>Where’s Pandora, Hurricanes and old towing cables in Rockland.

>After much debate, just prior to the Labor Day weekend, we decided to leave Pandora in Rockland and head back to NJ and home while waiting for hurricane Earle to make his run up the East Coast.   I had arranged for crew to bring her back over the long weekend but it was clear that, direct hit or not, the seas and weather were going to be unsettled for days to come and I didn’t want to extend our visit by a week while we waited for favorable NW winds to make our trip home.  It’s also difficult to get crew on short notice that have the flexibility to make a run with short notice as most work full time and have those “pesky day jobs” to worry about.  Fortunately, after leaving the boat and heading home, Earl had a lot less impact than expected, although you wouldn’t have known it if you watched the breathless reporting by the networks and the Weather Channel. 

It is amazing how weather has turned into a national obsession.   Who would have ever expected there to be cable shows, with millions of viewers, based solely on reporting on the weather.  I for one, get my weather from the Web as it’s a bit more dispassionate in it’s reporting.  The National Weather Service has never been known for their editorializing, and NOAA, and his/her robotic voice on VHF weather certainly doesn’t have the breathless delivery of a network anchor.

My favorite source for weather is www.wunderground.com and www.sailflow.com with the former a great source of long range forecasts, such as they are, and the latter good for marine wind directions for most locations up and down the East Coast.

With Earl bearing down on New England we headed home with the hope that Pandora would not be pounded by hours of strong easterly winds, a direction from which the harbor is heavily exposed.  Well, the decision was made to get a mooring and head home to wait out the storm. 

If you have ever visited Rockland, you probably know it as a great harbor with loads of moorings as well as space to anchor fairly near to town.   While I usually get a mooring, on our last visit, after paying for so many moorings over our six week visit in Maine, I decided to anchor, something that I have done in Rockland off and on over the years.  However, as is so often the case in heavily used old harbors, there is a risk of hooking an anchor on some sort of old junk that was jettisoned overboard as no longer usable.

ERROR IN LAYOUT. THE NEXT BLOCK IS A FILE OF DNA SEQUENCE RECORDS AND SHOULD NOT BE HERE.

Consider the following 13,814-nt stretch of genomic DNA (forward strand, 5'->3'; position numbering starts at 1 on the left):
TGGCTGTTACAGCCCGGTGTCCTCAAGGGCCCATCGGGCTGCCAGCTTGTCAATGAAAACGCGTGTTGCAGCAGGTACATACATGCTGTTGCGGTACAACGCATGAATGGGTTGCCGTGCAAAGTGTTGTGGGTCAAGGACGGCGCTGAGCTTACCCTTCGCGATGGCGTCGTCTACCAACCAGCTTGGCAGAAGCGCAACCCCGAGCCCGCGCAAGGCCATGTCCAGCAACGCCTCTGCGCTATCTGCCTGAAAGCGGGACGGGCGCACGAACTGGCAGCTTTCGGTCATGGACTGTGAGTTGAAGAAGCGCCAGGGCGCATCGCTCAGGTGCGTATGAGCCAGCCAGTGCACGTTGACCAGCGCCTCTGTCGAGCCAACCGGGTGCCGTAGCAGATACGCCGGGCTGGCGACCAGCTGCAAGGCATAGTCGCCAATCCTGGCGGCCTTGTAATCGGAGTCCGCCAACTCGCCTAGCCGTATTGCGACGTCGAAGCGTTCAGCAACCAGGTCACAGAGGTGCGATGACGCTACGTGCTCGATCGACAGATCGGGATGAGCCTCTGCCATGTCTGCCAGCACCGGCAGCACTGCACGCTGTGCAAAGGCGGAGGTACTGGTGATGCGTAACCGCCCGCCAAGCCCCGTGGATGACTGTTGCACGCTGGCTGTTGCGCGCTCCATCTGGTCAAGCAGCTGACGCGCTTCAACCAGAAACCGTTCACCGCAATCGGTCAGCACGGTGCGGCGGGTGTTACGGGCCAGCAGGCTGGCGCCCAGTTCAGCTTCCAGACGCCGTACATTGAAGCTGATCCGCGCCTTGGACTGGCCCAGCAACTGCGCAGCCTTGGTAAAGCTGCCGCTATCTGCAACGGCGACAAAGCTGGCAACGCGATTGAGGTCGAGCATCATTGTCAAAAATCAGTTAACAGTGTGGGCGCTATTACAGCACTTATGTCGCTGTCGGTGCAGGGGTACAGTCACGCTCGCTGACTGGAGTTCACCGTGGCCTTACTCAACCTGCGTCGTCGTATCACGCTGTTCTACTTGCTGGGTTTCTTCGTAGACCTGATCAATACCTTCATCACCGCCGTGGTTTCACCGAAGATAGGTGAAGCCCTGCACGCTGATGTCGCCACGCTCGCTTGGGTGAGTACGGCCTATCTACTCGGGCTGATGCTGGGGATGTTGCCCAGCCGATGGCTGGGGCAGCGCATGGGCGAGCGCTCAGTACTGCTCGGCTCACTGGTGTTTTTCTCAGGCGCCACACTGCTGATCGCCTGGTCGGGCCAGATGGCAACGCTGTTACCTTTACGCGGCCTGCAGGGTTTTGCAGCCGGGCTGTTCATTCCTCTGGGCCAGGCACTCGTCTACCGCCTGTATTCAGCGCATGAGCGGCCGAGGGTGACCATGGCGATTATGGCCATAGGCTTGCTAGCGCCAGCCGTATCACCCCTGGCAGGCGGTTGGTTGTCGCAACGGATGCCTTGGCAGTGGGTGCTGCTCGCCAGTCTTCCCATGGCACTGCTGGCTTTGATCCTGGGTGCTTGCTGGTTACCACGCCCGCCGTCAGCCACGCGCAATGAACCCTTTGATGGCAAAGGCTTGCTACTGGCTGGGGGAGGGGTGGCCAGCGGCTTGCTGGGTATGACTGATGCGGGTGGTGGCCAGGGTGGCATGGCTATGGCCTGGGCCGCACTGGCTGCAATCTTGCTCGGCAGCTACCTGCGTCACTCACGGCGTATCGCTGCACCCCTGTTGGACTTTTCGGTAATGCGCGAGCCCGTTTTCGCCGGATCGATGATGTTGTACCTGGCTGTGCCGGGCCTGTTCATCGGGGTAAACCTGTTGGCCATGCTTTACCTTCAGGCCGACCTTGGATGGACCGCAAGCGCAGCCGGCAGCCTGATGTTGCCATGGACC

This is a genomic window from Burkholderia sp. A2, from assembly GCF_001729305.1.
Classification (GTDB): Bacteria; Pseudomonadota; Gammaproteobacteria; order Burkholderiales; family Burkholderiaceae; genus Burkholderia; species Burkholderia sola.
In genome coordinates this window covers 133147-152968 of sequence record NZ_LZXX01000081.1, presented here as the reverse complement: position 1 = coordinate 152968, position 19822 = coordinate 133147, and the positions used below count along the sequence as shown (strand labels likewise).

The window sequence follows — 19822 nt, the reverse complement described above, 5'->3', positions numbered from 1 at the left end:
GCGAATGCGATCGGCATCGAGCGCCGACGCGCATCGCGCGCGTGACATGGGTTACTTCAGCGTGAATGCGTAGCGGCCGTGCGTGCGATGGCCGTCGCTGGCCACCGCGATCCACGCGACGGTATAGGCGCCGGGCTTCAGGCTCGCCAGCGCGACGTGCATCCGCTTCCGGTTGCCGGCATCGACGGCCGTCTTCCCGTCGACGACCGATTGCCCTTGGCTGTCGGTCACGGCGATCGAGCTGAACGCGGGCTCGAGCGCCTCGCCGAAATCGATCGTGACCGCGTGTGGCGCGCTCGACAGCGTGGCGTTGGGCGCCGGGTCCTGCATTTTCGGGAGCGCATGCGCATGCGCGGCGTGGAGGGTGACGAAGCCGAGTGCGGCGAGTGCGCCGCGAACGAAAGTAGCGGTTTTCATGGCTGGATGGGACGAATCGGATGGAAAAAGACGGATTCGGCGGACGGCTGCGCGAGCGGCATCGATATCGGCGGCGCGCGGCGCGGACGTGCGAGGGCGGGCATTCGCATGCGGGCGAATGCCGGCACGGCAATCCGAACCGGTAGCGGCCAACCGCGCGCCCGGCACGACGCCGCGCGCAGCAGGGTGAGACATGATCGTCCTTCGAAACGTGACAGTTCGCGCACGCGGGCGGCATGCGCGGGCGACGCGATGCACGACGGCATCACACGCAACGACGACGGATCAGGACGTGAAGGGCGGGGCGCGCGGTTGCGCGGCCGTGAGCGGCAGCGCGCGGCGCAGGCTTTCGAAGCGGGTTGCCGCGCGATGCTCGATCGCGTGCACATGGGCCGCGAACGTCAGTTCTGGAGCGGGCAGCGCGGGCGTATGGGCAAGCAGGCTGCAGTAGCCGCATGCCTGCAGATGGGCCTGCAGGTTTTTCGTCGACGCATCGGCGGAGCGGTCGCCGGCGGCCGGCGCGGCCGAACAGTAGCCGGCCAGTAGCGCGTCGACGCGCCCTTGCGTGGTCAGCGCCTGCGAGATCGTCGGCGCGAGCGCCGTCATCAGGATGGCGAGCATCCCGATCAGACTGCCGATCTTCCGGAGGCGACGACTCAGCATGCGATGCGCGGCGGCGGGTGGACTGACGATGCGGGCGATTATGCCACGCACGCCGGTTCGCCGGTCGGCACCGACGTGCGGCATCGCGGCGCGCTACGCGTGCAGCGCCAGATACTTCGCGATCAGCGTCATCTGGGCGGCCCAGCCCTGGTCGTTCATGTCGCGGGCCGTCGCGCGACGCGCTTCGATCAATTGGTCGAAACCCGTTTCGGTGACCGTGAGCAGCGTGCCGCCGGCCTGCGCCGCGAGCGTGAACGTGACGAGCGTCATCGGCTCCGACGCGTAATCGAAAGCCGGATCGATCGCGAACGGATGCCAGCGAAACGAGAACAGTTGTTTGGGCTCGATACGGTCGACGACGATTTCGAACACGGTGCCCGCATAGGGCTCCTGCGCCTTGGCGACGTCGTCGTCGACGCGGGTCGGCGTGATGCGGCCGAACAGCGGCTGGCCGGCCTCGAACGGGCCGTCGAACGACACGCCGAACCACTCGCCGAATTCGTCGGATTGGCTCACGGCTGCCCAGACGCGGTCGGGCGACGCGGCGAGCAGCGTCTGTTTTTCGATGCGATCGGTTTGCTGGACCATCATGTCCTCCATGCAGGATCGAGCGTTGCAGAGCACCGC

In over 30 years of sailing I have only snagged my anchor on something big twice.  Once in New York Harbor when I pulled up a massive old cable when I anchored off of Governor’s Island during an op-sail in the early 90s, a place where I shouldn’t have been been in the first place, and again last week in Rockland. 

I had tried to anchor near the cement factory, to the left of the mooring field as you face town from the water, with my 65lb bruce anchor.   This anchor usually hooks in well without a lot of scope, but this time I had to put it down twice before it bit in well.  In actuality, it was hooked much more securely than I realized. 

Later that day I decided to move in closer to a mooring as I just wasn’t comfortable being out quite as far from town I was and decided to pull up the hook.  All went well until I had most of the chain in and was trying to pull the anchor out of the mud.  It seemed that the anchor just wouldn’t break out, something that sometimes happens after we have sat in fairly heavy winds overnight.   However, I had only had the anchor down for a few hours in this case.   Oddly, no matter how hard I used the windlass or the engine, I just couldn’t break it out.